Four steps to improving your office ergonomics

GEHA | July 6, 2021

well-being health and wellness everyday health
Reduce stress on the body from working in an awkward position or through repeated movement.

At this point in the pandemic, many workers are either ensconced in their makeshift home offices or preparing to transition back to the office.

Either way, it’s always worth taking a few minutes to make sure your workspace is situated to prevent back and neck pain or sore wrists and fingers. Here are some elements to look for:

  • Make sure your monitor is an arm’s length away and slightly below your eye line.
  • When using the keyboard or mouse, your wrists should be straight and your hands should be at or below elbow-level.
  • Your chair should be at a height where the knees are level with the hips and your feet should rest flat on the floor.
  • If your job requires frequent phone conversations or typing and talking, use a headset rather than cradling the phone between your head and shoulder.

Addressing these needs will improve the ergonomics of your office, reducing stress on the body from working in an awkward position or repeating movement.

Over time, poor posture or repetitive stress can also lead to muscle strain or other soft tissue problems. When this occurs, it can be hard to focus on anything besides the pain, particularly in the lower back.

Studies show that getting X-rays, CT scans or MRIs of the lower spine before six weeks have passed since the pain started does not improve outcomes – but it does increase costs. Most patients recover within several weeks. Disc herniations usually regress or reabsorb within eight weeks.

Risks associated with the mentioned imaging tests include radiation exposure, more unnecessary treatment and an increase in surgery. An exception to imaging would be when the doctor’s evaluation shows red flags, including a fever, sudden back pain with spinal tenderness, loss of bladder or bowel control, trauma or serious underlying medical condition such as cancer.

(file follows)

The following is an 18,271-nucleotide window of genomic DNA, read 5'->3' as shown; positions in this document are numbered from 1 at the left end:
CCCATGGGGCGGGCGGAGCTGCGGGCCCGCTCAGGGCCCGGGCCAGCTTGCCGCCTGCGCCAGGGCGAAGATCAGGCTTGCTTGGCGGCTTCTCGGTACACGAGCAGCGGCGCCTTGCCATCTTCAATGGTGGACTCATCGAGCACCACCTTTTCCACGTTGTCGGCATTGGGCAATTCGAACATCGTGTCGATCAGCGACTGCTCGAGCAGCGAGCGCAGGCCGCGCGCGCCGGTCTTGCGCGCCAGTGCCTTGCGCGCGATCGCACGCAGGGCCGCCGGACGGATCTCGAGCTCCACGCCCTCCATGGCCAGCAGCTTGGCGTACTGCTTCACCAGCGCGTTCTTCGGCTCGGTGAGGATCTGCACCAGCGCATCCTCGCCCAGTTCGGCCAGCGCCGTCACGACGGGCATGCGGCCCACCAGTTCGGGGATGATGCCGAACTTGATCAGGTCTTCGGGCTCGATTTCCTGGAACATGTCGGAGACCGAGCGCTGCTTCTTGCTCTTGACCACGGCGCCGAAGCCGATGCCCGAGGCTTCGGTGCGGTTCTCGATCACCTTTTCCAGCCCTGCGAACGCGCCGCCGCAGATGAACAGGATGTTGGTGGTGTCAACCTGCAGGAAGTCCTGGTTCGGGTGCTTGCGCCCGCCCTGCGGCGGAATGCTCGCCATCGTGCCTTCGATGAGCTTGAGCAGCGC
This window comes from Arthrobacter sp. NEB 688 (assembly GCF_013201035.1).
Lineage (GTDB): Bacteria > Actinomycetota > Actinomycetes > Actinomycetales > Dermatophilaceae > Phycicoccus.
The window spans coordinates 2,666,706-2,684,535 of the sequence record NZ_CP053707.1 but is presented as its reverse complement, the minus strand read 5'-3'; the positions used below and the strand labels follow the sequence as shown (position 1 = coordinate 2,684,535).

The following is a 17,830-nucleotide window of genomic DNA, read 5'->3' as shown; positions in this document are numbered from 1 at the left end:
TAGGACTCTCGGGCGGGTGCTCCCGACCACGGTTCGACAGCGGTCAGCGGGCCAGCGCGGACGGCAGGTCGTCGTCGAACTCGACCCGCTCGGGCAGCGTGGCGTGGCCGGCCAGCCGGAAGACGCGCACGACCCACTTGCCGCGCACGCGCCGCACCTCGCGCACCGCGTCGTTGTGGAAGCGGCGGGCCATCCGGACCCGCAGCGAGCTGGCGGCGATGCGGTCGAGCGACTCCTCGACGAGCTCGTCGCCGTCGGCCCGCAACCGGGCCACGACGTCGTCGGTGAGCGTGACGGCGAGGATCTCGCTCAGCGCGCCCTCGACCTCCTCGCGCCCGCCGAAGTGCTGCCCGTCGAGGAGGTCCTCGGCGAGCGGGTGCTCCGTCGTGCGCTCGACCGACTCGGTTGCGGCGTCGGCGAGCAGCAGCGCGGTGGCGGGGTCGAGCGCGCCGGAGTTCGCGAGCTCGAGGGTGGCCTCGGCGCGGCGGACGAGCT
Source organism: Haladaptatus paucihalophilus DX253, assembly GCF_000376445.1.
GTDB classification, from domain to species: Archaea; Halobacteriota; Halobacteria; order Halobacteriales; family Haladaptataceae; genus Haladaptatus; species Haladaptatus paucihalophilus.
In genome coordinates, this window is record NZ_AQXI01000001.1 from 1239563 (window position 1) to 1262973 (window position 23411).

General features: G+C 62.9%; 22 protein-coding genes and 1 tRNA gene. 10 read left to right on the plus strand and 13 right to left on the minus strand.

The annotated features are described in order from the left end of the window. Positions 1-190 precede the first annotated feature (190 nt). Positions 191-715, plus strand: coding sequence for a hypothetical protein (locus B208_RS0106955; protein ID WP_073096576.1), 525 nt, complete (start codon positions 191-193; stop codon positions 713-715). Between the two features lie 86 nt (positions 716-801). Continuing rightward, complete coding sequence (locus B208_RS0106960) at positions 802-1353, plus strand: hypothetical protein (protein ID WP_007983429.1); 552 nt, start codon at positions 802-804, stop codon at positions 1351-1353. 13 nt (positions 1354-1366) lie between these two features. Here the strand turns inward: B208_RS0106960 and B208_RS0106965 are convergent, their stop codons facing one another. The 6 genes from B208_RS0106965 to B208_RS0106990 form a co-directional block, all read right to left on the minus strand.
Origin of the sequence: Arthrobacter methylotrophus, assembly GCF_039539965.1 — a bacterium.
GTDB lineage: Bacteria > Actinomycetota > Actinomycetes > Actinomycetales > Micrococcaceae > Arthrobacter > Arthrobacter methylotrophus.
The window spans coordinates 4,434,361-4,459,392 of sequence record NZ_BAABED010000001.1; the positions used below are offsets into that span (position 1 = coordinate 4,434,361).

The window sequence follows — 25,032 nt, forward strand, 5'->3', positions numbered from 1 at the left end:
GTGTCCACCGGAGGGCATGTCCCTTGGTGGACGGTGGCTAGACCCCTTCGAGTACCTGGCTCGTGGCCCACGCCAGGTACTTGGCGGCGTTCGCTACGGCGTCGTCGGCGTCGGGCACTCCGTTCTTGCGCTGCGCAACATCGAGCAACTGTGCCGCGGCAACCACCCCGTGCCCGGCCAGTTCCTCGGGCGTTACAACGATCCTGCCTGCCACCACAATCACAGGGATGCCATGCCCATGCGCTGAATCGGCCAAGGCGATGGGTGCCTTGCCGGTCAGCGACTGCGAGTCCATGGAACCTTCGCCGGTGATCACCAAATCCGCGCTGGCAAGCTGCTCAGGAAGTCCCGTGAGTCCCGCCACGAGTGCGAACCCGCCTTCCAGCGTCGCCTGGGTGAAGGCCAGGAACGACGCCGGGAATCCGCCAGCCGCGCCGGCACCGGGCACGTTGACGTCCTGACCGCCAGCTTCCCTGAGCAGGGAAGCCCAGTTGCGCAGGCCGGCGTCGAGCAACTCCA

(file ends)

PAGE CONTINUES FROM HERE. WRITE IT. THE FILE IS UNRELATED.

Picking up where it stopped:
For acute back pain, try hot or cold packs. Consult your doctor before taking any over-the-counter pain relievers, as they may interact negatively with current, ongoing medication you may be taking. Bed rest is not recommended. Continue your activities as much as you can tolerate. Stop activity that increases pain, but don’t avoid activity out of fear of pain. If home treatments aren’t working after several weeks, your doctor might suggest stronger medications or other therapies. Alternative therapies include spinal manipulation by a chiropractor, massage, physical therapy, traction and acupuncture.

 


Sources:
“Office ergonomics: Your how-to guide.” mayclinic.org, Mayo Clinic, 23 April, 2021.
“Back Pain – diagnosis and treatment.” mayoclinic.org, Mayo Foundation for Medical Education and Research (MFMER), 21 August, 2020.
“Use of imaging studies for low back pain (LBP).” www.ncqa.org, National Committee for Quality Assurance, 22 December, 2020.